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The impact of BEPS on the global mining industry
Much of the public debate on BEPS has focussed on technology and consumer businesses, but the project will have a profound impact on mining groups, says a new report from Deloitte.
Johannesburg 08 February 2016 – Much of the public debate on BEPS has focussed on technology and consumer businesses, but the project will have a profound impact on mining groups, says a new report from Deloitte.
The BEPS project, with its 15 ‘Actions’, seeks to bring the international tax system up to date, with a proposed workable framework for inter-jurisdictional cooperation at the international level.
While the project targets OECD member states, South Africa enjoys observer status at the OECD and actively participates in that capacity. The Ministry of Finance also initiated its own review of South African tax law under the guise of the Davis Tax Committee. In addition, South Africa was instrumental in providing input into the UN Practical Guide on Transfer Pricing and is involved in the Africa Tax Administration Forum (ATAF).
The final BEPS package, comprising deliverables across all 15 Actions, was endorsed by G20 leaders on 15-16 November 2015.
Deloitte global mining tax leader James Ferguson says: “Since the OECD published the final BEPS papers in October last year, we now have much greater clarity on the proposed Actions and how they may be implemented - some through a multilateral convention and others through double tax treaty changes that will re-align international tax rules governing the allocation of profits, and yet others through changes in domestic rules on a country-by-country basis.”
He cautions that mining companies need to keep abreast of these rule changes, appraise their current corporate structures and business models, and be ready to take action where necessary.
Ferguson observes that the industry has gone through a period of unprecedented change in both developed and emerging markets as governments have introduced new measures ranging from mining royalties and windfall taxes, to increased export duties, the renegotiation of tax stability agreements and the enforcement of equity participation or indigenisation plans.
“One theme that has emerged out of its shadow for mining, and indeed other extractive sectors, is transparency – the public disclosure of tax and other payments to governments from their domestic extractive industries,” explains Ferguson.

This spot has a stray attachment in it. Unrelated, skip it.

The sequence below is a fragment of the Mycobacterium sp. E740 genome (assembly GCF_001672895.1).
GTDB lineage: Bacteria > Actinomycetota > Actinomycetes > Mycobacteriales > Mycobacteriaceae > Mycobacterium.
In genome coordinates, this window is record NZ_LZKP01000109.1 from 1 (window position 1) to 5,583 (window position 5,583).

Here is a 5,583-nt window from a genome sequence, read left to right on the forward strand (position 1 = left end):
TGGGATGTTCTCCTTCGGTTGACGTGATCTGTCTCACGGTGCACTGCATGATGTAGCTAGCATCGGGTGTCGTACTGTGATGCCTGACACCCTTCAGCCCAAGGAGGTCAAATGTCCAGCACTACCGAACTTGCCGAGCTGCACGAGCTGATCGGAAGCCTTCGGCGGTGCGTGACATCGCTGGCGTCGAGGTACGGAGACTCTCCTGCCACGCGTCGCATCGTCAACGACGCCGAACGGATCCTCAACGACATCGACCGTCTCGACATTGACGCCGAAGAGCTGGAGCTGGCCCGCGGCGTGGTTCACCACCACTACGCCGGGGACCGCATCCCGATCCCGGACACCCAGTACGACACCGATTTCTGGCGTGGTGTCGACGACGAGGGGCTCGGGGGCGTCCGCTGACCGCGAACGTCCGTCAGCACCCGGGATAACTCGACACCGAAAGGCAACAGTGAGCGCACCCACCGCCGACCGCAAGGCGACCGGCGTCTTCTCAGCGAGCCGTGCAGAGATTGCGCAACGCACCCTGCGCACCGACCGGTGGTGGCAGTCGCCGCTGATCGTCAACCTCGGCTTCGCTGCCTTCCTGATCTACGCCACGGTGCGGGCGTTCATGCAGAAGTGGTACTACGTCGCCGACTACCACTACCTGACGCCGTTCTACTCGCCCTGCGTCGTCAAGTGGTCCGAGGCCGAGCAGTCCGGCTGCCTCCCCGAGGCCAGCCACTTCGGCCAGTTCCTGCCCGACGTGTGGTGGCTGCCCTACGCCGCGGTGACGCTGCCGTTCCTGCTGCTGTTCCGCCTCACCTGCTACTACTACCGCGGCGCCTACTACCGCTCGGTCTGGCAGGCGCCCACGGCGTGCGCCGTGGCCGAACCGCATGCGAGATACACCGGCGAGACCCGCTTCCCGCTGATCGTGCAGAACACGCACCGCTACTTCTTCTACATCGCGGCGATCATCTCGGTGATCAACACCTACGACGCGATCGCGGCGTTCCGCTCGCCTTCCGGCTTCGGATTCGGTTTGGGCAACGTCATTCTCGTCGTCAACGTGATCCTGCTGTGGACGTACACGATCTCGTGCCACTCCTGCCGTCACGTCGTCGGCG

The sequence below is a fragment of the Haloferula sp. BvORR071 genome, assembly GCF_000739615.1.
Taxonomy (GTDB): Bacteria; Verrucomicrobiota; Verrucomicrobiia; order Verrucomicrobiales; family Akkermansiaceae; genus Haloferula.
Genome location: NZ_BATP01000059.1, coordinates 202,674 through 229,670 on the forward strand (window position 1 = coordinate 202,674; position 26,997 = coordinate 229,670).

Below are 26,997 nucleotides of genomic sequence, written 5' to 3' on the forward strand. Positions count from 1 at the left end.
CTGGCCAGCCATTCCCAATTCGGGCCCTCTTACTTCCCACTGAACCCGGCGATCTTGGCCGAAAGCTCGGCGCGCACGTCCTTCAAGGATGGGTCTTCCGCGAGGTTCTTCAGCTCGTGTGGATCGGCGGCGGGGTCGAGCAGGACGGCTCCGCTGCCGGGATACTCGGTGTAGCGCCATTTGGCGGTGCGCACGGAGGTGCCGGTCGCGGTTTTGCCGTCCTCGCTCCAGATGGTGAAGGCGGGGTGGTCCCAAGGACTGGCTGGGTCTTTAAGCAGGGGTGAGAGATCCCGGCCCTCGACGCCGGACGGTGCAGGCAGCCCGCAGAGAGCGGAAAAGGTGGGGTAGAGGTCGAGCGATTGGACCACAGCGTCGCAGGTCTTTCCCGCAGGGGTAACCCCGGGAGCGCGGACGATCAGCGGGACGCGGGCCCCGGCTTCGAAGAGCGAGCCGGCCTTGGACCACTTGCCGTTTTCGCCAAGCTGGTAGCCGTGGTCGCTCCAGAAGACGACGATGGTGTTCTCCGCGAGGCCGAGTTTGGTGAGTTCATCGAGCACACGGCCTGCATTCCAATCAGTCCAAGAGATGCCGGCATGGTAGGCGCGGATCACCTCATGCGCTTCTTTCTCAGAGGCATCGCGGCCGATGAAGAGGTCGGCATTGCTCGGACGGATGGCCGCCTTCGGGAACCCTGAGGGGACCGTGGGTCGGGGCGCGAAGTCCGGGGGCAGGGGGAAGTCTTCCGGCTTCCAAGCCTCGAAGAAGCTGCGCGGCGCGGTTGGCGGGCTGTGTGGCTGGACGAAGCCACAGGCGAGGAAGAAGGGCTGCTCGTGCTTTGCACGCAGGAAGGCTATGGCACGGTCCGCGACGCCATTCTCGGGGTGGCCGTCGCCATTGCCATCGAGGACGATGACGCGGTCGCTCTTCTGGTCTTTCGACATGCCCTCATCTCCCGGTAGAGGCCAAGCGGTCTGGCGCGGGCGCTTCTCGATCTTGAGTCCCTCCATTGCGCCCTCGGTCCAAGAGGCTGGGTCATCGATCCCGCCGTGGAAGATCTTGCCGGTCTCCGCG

Ferguson outlines several of the more important of the 15 Actions spelled out in the G20/OECD project and summarised in the Deloitte report.
Action 4 focusses on interest deductions. It is common for mining groups to raise funds internationally to invest in mining projects. Going forward, groups will need to take care to ensure that they do not breach potential new restrictions on interest deductions. This may be particularly difficult where a group has a portfolio of investments, ranging from exploration projects through to mature end-of-life mines.
Action 6 concerns the prevention of treaty abuse. Mining groups who raise capital internationally need to be able to effectively deploy that capital across their projects. Often in emerging economies, where double taxation treaties are limited in number and scope, it is common to seek to utilise the most beneficial treaties through investing through intermediary countries. With the project’s proposed changes to treaties this will become increasingly difficult, pushing up cash costs and potentially rendering some projects uneconomic.
BEPS Actions 8, 9 and 10 represent the work on the transfer pricing of intangibles, risk and capital, and other high risk transactions respectively, with Action 10 focussing specifically on the transfer pricing aspects of cross-border commodity transactions. There is some welcome news here in that the OECD has given some clear guidance and direction in an area where tax authorities have, in the past, taken divergent views.
The Deloitte report puts the matter into the following context: “With the global mining sector as a whole coming to terms with reduced commodity prices and diminishing prospects in China, the difficulties that may be imposed by BEPS are both an unwelcome distraction and an additional layer of uncertainty for the future of the mining industry.
The BEPS project, once embedded into domestic tax regimes and through an overlaying multilateral instrument, is widely expected to usher in the biggest change to the international tax landscape since the first model tax treaty was published by the OECD in 1963. Mining groups need to be ready for this.”